We arrived on the coast of Maine after a long day of driving and stopping at scenic overlooks and eating chips and celery and carrots just in time for the Perseid meteor shower. I lay on the beach, my cotton scarf spread beneath my head. My little son, just ten and still bright with boy-wonder, rested against my rib and we watched for long-tailed streaks of light, hoping to bear witness before the meteors burned to ash. Neither of us thought to make a wish.
The next afternoon in my workshop, people were brave and honest, first speaking aloud what scares them about writing and then sharing what they wrote in stifling heat so unusual for Maine. They wrote on rocking chairs, under the shade of trees, thighs sticking and sweat pooling–the perfect conditions for writing the heavy lifting stuff. No comfort to coddle you and distract you from how hard the writing is. We wrote about aloneness and the failures and humanity of parents and other big things told through the small. Later that evening I was to address this audience, and it terrified me–the bigness of their hearts, the privilege and responsibility of their attention. So when I sat in Callid’s engaging, informative presentation on creativity, my nervousness spiked. And then suddenly, ten minutes before I was to pour my voice into the microphone, my fear fell away. I realized that with an audience like this, I could stand up there and listen instead, to speak from my heart to theirs.
My friend C drove down and spent the day at the conference being curious and generous and gentle–how I’d missed her. There was a break up sometime ago that I thought maybe I’d lost friend-custody of her in, but those things pass, don’t they? And I was glad to discover that we are entirely different in our lives and exactly the same in our hearts. After Hurricane went to sleep behind the pocket door of our little bedroom in the cottage by the beach, she and I shared a tiny bottle of scotch and went for a long walk along the shore under a cloudy night sky, losing track of how far we’d walked until thunder sounded and we hurried back the way we came, the storm at our backs.
I attended a presentation by gentle soft-spoken genius Tom Janisse about how listening instead of talking can help doctors save lives, and a workshop about writing from photographs with Kelly DuMar. The presentations and workshops and stories and performances kept me gasping and crying and laughing. On Saturday evening, when Hurricane said he could not stay up another moment, we stood to walk back to the cottage and Rhiannon began to sing Nina Simone’s “Feeling Good,” which I sometimes hear him sing softly to himself. Tired as he was, he could not help dancing with me there just inside the door, both of us so thoroughly present and joyous.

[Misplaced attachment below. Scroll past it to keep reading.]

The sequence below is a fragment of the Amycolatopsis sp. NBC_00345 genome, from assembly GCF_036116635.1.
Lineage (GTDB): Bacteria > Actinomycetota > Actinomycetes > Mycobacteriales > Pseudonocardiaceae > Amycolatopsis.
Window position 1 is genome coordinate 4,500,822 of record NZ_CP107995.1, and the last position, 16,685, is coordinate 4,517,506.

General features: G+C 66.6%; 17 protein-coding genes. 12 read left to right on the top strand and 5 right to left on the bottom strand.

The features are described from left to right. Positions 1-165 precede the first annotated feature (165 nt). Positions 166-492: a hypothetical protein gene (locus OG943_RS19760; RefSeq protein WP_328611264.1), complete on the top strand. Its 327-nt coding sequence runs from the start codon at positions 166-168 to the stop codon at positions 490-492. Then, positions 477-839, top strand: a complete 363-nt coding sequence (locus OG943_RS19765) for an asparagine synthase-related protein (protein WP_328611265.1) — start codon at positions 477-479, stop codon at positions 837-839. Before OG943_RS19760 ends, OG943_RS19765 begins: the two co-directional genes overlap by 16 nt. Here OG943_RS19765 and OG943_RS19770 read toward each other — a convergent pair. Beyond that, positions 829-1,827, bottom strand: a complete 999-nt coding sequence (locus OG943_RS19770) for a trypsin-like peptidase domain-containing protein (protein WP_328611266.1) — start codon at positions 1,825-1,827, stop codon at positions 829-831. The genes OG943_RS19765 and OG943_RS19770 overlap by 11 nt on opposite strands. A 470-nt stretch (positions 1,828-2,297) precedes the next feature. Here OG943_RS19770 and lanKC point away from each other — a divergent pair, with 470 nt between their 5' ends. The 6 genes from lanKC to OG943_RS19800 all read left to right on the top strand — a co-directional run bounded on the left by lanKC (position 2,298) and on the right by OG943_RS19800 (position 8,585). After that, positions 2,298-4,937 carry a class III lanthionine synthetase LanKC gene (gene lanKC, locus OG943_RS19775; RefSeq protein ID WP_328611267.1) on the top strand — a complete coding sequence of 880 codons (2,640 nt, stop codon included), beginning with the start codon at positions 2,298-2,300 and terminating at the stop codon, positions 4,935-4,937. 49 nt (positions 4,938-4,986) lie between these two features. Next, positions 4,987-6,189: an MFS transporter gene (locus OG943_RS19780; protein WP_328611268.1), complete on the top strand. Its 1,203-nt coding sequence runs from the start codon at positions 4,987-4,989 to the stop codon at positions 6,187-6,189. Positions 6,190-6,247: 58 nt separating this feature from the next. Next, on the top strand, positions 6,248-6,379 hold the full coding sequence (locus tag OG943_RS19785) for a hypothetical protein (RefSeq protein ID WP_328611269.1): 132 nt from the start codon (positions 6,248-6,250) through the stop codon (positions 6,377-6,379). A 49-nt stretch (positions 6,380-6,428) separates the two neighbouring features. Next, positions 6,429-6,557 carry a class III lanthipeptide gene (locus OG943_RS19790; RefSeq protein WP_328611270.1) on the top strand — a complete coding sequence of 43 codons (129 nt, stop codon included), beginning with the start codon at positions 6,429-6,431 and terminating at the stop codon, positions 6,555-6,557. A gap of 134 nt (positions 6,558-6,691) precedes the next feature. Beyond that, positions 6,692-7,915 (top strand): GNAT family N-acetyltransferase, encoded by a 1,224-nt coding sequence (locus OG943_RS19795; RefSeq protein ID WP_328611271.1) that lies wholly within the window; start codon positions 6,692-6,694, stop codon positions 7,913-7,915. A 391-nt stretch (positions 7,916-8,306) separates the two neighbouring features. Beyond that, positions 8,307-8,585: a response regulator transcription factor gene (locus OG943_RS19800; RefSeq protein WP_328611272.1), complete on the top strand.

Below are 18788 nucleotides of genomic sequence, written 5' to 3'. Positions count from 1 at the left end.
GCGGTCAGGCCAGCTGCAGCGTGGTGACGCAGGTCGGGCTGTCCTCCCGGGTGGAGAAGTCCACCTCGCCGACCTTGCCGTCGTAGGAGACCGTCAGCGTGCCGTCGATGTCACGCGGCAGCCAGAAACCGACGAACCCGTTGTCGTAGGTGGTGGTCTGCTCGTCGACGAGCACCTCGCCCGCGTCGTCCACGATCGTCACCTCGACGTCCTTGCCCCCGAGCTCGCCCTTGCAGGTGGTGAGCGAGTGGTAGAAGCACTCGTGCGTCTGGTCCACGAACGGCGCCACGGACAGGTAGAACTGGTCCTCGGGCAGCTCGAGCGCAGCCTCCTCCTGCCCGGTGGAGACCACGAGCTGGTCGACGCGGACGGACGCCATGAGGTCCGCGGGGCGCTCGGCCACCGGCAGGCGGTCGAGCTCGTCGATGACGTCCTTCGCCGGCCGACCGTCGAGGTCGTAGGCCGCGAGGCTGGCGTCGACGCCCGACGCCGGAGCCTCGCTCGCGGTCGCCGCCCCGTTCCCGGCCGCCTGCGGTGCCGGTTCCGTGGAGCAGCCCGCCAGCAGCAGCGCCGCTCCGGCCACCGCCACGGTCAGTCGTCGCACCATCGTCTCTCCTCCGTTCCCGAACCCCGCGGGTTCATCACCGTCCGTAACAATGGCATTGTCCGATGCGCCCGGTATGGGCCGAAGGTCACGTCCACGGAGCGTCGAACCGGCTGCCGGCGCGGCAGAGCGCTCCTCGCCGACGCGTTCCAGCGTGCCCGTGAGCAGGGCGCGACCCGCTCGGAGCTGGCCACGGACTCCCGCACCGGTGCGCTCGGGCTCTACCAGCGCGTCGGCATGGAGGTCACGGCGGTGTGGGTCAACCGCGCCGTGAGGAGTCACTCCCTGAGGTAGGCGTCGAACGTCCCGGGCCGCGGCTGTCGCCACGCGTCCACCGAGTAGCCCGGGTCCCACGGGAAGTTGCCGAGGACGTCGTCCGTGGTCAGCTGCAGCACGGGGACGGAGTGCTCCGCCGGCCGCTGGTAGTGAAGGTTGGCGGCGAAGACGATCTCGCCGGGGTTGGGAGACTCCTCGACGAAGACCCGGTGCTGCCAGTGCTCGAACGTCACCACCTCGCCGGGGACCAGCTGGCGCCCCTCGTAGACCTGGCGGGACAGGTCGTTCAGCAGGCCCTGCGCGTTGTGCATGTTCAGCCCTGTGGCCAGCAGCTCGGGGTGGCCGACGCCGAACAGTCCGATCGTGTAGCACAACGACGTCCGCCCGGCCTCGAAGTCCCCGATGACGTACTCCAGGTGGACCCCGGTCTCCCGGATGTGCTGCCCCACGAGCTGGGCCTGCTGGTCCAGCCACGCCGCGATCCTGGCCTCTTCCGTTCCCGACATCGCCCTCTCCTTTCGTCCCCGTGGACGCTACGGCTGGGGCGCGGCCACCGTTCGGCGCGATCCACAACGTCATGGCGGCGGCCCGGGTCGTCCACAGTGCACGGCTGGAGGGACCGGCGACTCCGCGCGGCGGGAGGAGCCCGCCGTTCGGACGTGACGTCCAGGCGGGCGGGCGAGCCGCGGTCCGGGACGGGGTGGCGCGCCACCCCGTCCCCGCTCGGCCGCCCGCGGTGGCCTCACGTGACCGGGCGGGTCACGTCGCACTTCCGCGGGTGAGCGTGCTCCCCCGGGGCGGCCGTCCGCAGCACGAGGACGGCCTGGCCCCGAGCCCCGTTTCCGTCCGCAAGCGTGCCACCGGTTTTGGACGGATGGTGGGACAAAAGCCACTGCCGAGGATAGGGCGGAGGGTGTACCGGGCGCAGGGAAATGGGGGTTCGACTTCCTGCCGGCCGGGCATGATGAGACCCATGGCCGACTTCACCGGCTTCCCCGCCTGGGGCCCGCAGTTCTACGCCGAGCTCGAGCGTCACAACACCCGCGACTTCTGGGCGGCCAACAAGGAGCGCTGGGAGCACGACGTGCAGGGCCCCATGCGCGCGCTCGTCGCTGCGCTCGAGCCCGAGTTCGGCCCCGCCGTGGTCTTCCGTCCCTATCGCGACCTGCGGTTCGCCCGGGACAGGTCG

There were many mothers further along on the path who told me not to be afraid, that while the world may take its toll on my sons, they will come back. One brilliant mother told me that she had a deep fear during their teenage-hood that her daughters would become “mall queens.” But they came back. When I met compliments for Hurricane’s confidence and joy with my fears about the precipice he stands on, they each told me, They come back. The exact thing I needed to hear.
The weekend fed every part of me–mother, teacher, artist, activist. I met people doing incredible things in the world and instead of feeling incompetent or unaccomplished, I felt inspired and good enough to do more.
Which is to say, come be a part of this organization, the Transformative Language Arts Network. Come see what people are doing out there in the realm of giving and receiving love. One of my new friends said, “It’s this environment of unconditional acceptance.” Yes. There’s another conference in a year, and I’m really excited to be co-chairing it. I hope you’ll think about coming and sharing what you are doing, what you hope to do, to make the world a little less lonely.
Our prompt this week comes from Mark Nepo’s Surviving Has Made Me Crazy. Though it may have all happened before, and worse, to other people, though we may sometimes feel like our stories needn’t be told, it is our work to examine our particular lives as though they are singular. It’s the only way to learn anything from all this messiness. It’s the only way to move past the particular to the universal. It’s your life that’s at stake here, the quality of it.
“Knowing how much is at stake, it is imperative to…”
what? what must YOU do?
Bonus: Below is the call and response handed out at Lyn Ford’s story performance (Lyn has said she will come visit us…!). It is the advice we all need. Say each of those lines aloud. Maybe every day.